Editorial unfairly blasted ex-Superintendent Webb
With regard to your recent editorial "Detractors will not kill Youngstown Plan," I agree with your points that the "urban district had hit rock bottom" and that "members of the school board displayed a disturbing lack of intellect-ual foresight to recognize that Youngstown's children were being sacrificed at the altar of special-interest agendas."
However, I disagree with your comment that "Dr. [Wendy] Webb was clearly unqualified to lead the urban school system, but she was popular because she gave in to the school board and the teachers union."
First, during her tenure, Superintendent Webb performed as well or better than her male counterparts. Neither of “her” male counterparts (from Zinser to Hathorn) achieved a 70 percent-plus graduation rate.
Second, I disagree with your statement that “she” gave in to the school board. Dr. Webb was the board’s employee and subject to their policies and directions. Remember, the board had only two employees that they interviewed, hired via contract and supervised under contract (the superintendent and treasurer). Dr. Webb had to operate under the terms of her contract with the board or be deemed insubordinate.
Third, I disagree with your statement that “she” gave in to the union. Under her contract, Dr. Webb had to abide by the contract negotiated by the board’s general counsel and authorized by a majority vote of the board.
“She” did not enjoy the powers of the current CEO. She was in no position to ignore the board, change the union contract and press on at will.
Even with the CEO’s powers and being “highly qualified”, the CEO is having trouble with the teachers union and board.
The NAACP opposes state takeovers at all levels. However, we must advocate for the human and civil rights of our children and work with whatever power structure is in place.
The education of our community’s children is our No. 1 priority.
The power structure is responsible for ensuring that our children receive a quality and equitable education by negotiating a teachers’ union contract that is performance- and outcome- based.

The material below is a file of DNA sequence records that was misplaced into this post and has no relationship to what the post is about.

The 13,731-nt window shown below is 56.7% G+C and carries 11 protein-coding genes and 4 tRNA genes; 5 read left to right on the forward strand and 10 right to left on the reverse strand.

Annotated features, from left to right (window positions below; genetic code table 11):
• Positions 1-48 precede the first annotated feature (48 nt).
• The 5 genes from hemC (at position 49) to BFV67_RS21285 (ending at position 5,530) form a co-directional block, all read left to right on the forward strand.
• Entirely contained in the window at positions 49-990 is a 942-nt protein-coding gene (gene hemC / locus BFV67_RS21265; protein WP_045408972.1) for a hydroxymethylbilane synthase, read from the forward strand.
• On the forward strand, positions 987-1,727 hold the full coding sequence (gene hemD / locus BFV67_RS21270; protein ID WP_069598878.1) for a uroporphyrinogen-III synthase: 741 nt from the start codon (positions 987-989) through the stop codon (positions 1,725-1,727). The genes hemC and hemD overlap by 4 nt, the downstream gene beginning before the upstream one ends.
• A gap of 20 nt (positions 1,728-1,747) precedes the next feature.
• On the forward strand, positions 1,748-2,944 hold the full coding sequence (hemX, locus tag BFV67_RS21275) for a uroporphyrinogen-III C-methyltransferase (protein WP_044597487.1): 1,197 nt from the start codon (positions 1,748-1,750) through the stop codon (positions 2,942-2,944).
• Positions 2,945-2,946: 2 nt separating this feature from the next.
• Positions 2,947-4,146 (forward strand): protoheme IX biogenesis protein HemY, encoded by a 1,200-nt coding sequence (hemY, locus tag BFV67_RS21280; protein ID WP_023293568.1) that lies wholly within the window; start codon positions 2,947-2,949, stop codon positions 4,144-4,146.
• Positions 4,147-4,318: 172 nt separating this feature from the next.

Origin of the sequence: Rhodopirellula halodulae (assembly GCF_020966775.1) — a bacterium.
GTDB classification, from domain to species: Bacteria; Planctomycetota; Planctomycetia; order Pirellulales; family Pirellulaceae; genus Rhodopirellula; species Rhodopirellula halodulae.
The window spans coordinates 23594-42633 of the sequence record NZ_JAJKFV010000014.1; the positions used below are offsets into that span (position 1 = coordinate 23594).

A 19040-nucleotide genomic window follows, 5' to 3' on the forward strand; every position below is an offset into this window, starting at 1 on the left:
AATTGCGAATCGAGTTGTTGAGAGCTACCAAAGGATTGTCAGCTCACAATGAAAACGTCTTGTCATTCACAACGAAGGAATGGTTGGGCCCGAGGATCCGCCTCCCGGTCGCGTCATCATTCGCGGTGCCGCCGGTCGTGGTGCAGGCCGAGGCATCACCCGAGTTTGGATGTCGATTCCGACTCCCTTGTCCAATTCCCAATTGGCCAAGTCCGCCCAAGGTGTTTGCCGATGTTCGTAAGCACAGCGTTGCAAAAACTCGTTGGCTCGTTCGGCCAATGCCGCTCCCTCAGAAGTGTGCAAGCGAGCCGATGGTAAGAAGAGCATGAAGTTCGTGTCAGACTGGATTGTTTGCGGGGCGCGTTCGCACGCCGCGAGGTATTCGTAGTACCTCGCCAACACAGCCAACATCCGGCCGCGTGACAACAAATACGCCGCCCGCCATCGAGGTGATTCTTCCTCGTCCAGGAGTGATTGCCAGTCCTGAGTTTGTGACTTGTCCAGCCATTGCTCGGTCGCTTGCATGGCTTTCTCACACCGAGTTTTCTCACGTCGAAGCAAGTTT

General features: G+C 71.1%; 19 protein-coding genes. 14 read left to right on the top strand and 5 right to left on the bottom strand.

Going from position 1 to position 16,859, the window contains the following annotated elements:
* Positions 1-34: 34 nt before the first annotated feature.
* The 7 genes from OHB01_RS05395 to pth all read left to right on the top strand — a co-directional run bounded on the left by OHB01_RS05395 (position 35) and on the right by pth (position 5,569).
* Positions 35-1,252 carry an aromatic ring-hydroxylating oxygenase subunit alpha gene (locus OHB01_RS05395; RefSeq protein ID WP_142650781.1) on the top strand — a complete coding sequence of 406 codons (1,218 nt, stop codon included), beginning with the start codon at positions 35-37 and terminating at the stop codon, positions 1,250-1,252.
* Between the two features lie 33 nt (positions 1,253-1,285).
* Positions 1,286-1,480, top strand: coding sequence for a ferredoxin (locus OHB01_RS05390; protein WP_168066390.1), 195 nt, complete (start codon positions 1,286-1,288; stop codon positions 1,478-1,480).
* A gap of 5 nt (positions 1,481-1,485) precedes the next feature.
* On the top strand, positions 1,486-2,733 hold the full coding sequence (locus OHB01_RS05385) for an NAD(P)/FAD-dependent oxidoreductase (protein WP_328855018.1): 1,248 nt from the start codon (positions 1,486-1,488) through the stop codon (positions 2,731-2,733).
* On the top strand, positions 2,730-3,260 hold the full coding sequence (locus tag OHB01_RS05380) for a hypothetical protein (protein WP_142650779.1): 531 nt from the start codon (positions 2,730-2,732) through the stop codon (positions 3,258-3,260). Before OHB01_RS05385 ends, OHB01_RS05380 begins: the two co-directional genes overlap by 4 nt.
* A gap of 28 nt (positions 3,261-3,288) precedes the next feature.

It is the responsibility of the families, community and NAACP to use all of its resources, power and authority to ensure those in the above power structure do their jobs better than they have done year-to-date.
Cities in Ohio need traffic-camera revenue
Last November, Repub- lican state Reps. Bill Seitz and Jim Butler introduced House Bill 410. The bill will require cities to file all traffic-camera cases in municipal court, while also reducing the amount of money issued to communities from the state’s Local Government Fund by the same amount that they collect in traffic camera revenue. It passed the Ohio House last week and now goes to the Senate.
In 2015, the Ohio Supreme Court ruled that a similar bill, also sponsored by Rep. Seitz, was unconstitutional because it violated the self-governing powers granted to municipalities, known as home-rule authority.
The problem with HB 410 is that it serves to punish municipalities that had to seek out other revenue sources because of continuous cuts to their Local Government Fund allocation.
Over the last decade, Ohio counties and communities have lost nearly $1.2 billion in revenue from cuts to the Local Government Fund and estate tax.
Two local cities using the cameras, Youngstown and Girard, have lost a combined $2.2 million through these reductions. And the problem is not improving; our current state budget appropriates just $381.8 million to the fund, a full 45 percent decline since Gov. John Kasich took office.